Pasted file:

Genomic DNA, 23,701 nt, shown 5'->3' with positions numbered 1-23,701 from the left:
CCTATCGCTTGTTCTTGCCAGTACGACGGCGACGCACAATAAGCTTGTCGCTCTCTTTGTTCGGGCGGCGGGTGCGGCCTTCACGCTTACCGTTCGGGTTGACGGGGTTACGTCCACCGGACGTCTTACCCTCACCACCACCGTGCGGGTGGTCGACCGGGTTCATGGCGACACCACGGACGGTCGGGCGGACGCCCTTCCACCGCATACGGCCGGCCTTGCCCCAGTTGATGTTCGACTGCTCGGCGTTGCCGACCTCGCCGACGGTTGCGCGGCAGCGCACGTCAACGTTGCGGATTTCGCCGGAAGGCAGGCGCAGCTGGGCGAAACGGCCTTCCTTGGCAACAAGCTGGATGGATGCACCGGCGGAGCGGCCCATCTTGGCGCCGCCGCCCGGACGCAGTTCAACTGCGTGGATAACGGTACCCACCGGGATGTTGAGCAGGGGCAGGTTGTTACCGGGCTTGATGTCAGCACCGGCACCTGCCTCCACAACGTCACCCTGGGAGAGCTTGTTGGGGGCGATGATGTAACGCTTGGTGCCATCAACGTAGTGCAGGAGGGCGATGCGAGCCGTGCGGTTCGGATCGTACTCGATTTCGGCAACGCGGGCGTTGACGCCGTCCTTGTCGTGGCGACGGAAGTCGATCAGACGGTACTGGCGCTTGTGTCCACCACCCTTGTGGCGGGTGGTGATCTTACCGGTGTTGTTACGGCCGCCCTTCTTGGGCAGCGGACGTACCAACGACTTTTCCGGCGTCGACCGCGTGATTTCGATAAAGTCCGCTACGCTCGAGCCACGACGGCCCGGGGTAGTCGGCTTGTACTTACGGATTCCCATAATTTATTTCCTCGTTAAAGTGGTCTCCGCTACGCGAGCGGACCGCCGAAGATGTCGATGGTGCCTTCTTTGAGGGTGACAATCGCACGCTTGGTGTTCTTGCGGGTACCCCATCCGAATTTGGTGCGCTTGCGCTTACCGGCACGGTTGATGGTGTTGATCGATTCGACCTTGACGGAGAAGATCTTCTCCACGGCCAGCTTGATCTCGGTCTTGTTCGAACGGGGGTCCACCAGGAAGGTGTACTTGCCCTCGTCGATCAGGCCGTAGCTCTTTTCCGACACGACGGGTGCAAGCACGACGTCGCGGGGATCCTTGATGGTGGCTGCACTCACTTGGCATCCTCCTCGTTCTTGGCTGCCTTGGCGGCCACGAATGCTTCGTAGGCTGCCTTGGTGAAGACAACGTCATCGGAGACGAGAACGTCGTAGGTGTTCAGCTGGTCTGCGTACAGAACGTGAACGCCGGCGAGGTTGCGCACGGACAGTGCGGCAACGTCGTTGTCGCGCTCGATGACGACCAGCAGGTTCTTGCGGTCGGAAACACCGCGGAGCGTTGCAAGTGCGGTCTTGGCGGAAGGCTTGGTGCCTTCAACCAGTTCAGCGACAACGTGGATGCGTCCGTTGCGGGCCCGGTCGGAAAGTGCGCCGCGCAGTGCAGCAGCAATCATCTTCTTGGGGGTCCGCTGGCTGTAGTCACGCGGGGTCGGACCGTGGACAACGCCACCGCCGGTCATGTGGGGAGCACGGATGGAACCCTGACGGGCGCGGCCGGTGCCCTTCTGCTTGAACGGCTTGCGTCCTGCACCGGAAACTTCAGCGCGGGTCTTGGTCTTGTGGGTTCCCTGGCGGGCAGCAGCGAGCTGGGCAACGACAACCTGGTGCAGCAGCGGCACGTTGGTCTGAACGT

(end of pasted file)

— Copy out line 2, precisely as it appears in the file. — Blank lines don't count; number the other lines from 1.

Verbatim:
CCTATCGCTTGTTCTTGCCAGTACGACGGCGACGCACAATAAGCTTGTCGCTCTCTTTGTTCGGGCGGCGGGTGCGGCCTTCACGCTTACCGTTCGGGTTGACGGGGTTACGTCCACCGGACGTCTTACCCTCACCACCACCGTGCGGGTGGTCGACCGGGTTCATGGCGACACCACGGACGGTCGGGCGGACGCCCTTCCACCGCATACGGCCGGCCTTGCCCCAGTTGATGTTCGACTGCTCGGCGTTGCCGACCTCGCCGACGGTTGCGCGGCAGCGCACGTCAACGTTGCGGATTTCGCCGGAAGGCAGGCGCAGCTGGGCGAAACGGCCTTCCTTGGCAACAAGCTGGATGGATGCACCGGCGGAGCGGCCCATCTTGGCGCCGCCGCCCGGACGCAGTTCAACTGCGTGGATAACGGTACCCACCGGGATGTTGAGCAGGGGCAGGTTGTTACCGGGCTTGATGTCAGCACCGGCACCTGCCTCCACAACGTCACCCTGGGAGAGCTTGTTGGGGGCGATGATGTAACGCTTGGTGCCATCAACGTAGTGCAGGAGGGCGATGCGAGCCGTGCGGTTCGGATCGTACTCGATTTCGGCAACGCGGGCGTTGACGCCGTCCTTGTCGTGGCGACGGAAGTCGATCAGACGGTACTGGCGCTTGTGTCCACCACCCTTGTGGCGGGTGGTGATCTTACCGGTGTTGTTACGGCCGCCCTTCTTGGGCAGCGGACGTACCAACGACTTTTCCGGCGTCGACCGCGTGATTTCGATAAAGTCCGCTACGCTCGAGCCACGACGGCCCGGGGTAGTCGGCTTGTACTTACGGATTCCCATAATTTATTTCCTCGTTAAAGTGGTCTCCGCTACGCGAGCGGACCGCCGAAGATGTCGATGGTGCCTTCTTTGAGGGTGACAATCGCACGCTTGGTGTTCTTGCGGGTACCCCATCCGAATTTGGTGCGCTTGCGCTTACCGGCACGGTTGATGGTGTTGATCGATTCGACCTTGACGGAGAAGATCTTCTCCACGGCCAGCTTGATCTCGGTCTTGTTCGAACGGGGGTCCACCAGGAAGGTGTACTTGCCCTCGTCGATCAGGCCGTAGCTCTTTTCCGACACGACGGGTGCAAGCACGACGTCGCGGGGATCCTTGATGGTGGCTGCACTCACTTGGCATCCTCCTCGTTCTTGGCTGCCTTGGCGGCCACGAATGCTTCGTAGGCTGCCTTGGTGAAGACAACGTCATCGGAGACGAGAACGTCGTAGGTGTTCAGCTGGTCTGCGTACAGAACGTGAACGCCGGCGAGGTTGCGCACGGACAGTGCGGCAACGTCGTTGTCGCGCTCGATGACGACCAGCAGGTTCTTGCGGTCGGAAACACCGCGGAGCGTTGCAAGTGCGGTCTTGGCGGAAGGCTTGGTGCCTTCAACCAGTTCAGCGACAACGTGGATGCGTCCGTTGCGGGCCCGGTCGGAAAGTGCGCCGCGCAGTGCAGCAGCAATCATCTTCTTGGGGGTCCGCTGGCTGTAGTCACGCGGGGTCGGACCGTGGACAACGCCACCGCCGGTCATGTGGGGAGCACGGATGGAACCCTGACGGGCGCGGCCGGTGCCCTTCTGCTTGAACGGCTTGCGTCCTGCACCGGAAACTTCAGCGCGGGTCTTGGTCTTGTGGGTTCCCTGGCGGGCAGCAGCGAGCTGGGCAACGACAACCTGGTGCAGCAGCGGCACGTTGGTCTGAACGT